When Catherine was first announced, I was beyond intrigued. It was a game with a very anime vibe. And it mashed up a sort of visual novel kind of adventure game with some old school box-pushing Sokoban. And it was maybe kinda sorta a spin-off of Shin Megami Tensei. And it was getting some rather impressive advertising. Oh, and it wore its sexiness on its sleeve. Yet, it never felt sleazy. Instead, it was sort of marketed as a game that wasn't ABOUT sex, but rather one where sex and relationships and monogamy and fear of commitment were all central to its themes.
The resulting game, Catherine was a box about pushing boxes in a nightmare where if you die in a dream, you die in real life. The daytime segments played out as anime adventure gaming where you had to navigate the day-to-die with your longtime girlfriend (Katherine) whose biological clock was ticking, meanwhile trying to hide the succubus (Catherine) that you met in a bar while mulling over your own commitment phobia. Although it was chock full of metaphors and disturbing nightmare imagery, it was just about as subtle as Eraserhead. And I say that as a compliment.
I actually pre-ordered this game back then, and it blew me away. I was the perfect age to play this one. I was in my early 30's. And while I had been happily married for five years and had no issues with commitment, the truth is I had all kinds of deep down fears about next steps. Y'know all the big stuff that comes next? The buying of a home, the fathering a child? That stuff. It was all stuff I WANTED to do. But it was scary. Change is scary. Especially when you're a kid that grew up divided between two homes.
Well here I am over a decade later replaying Catherine. I'm now in my early 40's. I'm still happily married. I live in a nice house that I'm quite proud of. And I have a beautiful daughter. So you can certainly say that my experiences have changed, and I probably can't identify quite as much with young and confused Vincent. But that doesn't make the game any less impressive or successful. It's a brilliantly ballsy game. One that mashes up disparate concepts - none of which were exactly cool or mainstream in 2011. And it does so with confidence and style.
The experience of actually replaying Catherine as an older dude has been interesting. And I've actually tried to replay it a couple of times over the past decade, and I always seem to come to the same conclusion. While I can still see everything that I loved about the game in 2011, it just doesn't hit me the same way anymore. It doesn't suck me in. Which is weird.
The real meat of the game is the nightmare sections. You've got to climb huge crumbling towers to try to wake up and escape to the next day. These 3D puzzles resemble a sort of modern day Q*Bert or something. But there's also a lot of box pushing. The levels are well crafted brain teasers that have you rely on both logic and dexterity. It's good stuff. And at the end of each section, you'll be stalked by a boss. Each one furthers that Eraserhead analogy I mentioned. There's sickly genital monsters, deformed babies, and evil brides. Again, nothing is subtle here. But frankly the demons here do really make Catherine feel like a sort of cousin to the Shin Megami Tensei games. As such, the puzzles remain my favorite part of the game.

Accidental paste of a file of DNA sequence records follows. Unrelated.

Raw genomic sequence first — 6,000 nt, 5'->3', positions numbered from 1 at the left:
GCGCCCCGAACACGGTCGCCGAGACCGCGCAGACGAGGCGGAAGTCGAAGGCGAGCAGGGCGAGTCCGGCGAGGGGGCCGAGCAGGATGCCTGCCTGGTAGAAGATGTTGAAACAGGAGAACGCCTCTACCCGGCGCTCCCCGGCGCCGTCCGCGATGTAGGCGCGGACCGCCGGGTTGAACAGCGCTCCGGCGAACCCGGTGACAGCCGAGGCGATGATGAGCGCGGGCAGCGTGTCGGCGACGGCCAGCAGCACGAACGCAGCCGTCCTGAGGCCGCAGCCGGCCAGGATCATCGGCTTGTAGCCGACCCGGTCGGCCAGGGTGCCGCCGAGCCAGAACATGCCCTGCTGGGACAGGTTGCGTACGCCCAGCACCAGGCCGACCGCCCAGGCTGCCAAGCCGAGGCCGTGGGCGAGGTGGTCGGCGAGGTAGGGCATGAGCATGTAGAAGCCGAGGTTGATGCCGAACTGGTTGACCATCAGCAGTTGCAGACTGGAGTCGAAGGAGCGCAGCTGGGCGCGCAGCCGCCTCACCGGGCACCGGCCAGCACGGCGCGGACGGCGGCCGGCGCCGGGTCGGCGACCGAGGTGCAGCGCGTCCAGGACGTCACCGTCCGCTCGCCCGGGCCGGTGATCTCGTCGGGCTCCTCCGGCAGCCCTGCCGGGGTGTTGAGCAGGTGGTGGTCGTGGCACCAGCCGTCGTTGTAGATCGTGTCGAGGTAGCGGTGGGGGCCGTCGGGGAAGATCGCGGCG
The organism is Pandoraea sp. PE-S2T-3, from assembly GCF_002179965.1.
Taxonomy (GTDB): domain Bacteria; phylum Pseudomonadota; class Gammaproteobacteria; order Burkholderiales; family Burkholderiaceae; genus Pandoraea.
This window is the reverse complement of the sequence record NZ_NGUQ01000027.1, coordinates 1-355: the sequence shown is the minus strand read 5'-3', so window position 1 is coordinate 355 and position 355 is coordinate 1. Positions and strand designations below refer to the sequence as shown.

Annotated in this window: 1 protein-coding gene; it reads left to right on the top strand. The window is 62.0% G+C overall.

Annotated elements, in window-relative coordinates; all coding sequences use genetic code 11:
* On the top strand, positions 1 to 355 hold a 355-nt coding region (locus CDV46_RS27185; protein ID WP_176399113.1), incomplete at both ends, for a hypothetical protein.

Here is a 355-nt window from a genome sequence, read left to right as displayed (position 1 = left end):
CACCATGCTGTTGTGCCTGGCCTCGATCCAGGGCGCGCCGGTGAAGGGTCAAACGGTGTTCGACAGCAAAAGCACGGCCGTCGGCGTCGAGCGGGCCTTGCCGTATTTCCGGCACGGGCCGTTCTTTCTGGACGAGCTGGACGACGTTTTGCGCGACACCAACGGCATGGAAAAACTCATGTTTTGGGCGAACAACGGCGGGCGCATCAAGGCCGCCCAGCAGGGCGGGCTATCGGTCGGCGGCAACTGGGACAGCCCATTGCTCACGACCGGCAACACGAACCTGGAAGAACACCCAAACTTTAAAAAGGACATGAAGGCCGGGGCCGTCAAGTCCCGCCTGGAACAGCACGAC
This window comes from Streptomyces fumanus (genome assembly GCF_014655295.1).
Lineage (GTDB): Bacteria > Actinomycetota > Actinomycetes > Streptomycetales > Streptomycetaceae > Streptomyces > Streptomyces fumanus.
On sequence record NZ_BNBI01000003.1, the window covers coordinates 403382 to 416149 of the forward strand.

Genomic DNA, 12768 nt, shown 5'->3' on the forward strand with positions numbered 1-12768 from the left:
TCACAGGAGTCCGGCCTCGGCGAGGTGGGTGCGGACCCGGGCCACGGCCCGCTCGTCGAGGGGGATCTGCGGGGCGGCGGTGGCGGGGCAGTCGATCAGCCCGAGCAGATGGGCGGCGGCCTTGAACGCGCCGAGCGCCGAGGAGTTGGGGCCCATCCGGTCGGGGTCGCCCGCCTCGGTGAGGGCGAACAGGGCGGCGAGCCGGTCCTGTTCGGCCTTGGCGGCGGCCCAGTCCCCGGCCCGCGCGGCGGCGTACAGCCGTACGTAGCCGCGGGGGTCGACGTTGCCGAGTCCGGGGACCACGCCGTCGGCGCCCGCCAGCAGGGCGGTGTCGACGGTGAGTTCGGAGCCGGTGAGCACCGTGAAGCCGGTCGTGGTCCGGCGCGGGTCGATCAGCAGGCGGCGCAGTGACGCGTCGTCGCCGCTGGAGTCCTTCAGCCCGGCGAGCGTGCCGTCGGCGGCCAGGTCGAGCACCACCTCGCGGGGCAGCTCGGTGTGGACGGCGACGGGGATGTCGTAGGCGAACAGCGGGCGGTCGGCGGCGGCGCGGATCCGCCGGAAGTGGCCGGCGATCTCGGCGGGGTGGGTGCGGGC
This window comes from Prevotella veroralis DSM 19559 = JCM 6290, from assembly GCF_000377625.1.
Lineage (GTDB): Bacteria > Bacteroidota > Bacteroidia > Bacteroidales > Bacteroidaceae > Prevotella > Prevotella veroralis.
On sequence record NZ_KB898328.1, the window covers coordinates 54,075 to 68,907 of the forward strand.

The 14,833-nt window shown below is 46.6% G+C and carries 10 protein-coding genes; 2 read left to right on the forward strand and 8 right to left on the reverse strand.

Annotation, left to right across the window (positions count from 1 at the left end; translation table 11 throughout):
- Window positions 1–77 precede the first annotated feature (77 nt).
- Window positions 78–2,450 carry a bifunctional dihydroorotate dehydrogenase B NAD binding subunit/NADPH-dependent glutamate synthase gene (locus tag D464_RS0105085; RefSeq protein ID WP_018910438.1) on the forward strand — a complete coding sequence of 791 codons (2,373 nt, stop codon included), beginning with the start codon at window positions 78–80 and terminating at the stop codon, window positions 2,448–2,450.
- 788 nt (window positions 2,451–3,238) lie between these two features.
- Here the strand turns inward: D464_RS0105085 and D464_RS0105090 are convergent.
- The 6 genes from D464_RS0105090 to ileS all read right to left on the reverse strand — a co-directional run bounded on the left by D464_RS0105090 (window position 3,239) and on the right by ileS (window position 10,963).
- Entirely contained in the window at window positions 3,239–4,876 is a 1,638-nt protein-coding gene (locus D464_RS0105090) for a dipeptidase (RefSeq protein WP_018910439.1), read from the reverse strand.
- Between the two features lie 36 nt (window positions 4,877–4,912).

The other half of the game is devoted to the story, and it's kind of like a visual novel. I say kind of because I don't feel like there's enough decision making. Sure, there's stuff you can say, but a lot of it feels like it doesn't matter all that much. Yeah, it'll change the ending ultimately. But the choices feel so binary. In the grand scheme, you can either make Vincent a good guy who's being terrorized by a succubus, or a creep who's being seduced by a succubus. You can also do things like check your phone messages and I guess this adds a little flavor to the story, but to me it just kind of feels like wasting time between the nightmares.
You can also play a retro-style arcade game called Rapunzel in the local bar. It's basically a 16-bit version of the nightmare levels, and it's fun and can offer up some perks for the actual nightmare levels. But... again, its novelty wears off after a few rounds, and makes me feel like it's just another diversion keeping me from the actual game.
I will say that the visual novel sections offer up some great animation. And the voice acting is pretty great. Laura Bailey is always great, and her take on Catherine is excellent. Troy Baker voices Vincent, and he does a good job switching between low-key in waking hours, and horrified in the nightmares.
All that said, the truth is that even though I'm aware that multiple endings exist, I don't ever seem to care enough to see them. I don't really want to play through the game as an a-hole. And in a lot of ways, the story just feels to me like a one-and-done, rather than something I want to see over and over again. So while I can still see the quality of this game, and understand why it appealed to me so much at a time, I have trouble seeing it through to the end again. The nightmare puzzles are still a blast, sure. And I'd still totally recommend Catherine to anyone who hasn't played it yet. But, I don't know, maybe I'd like to see a sequel to this one than to actually watch the full story multiple times.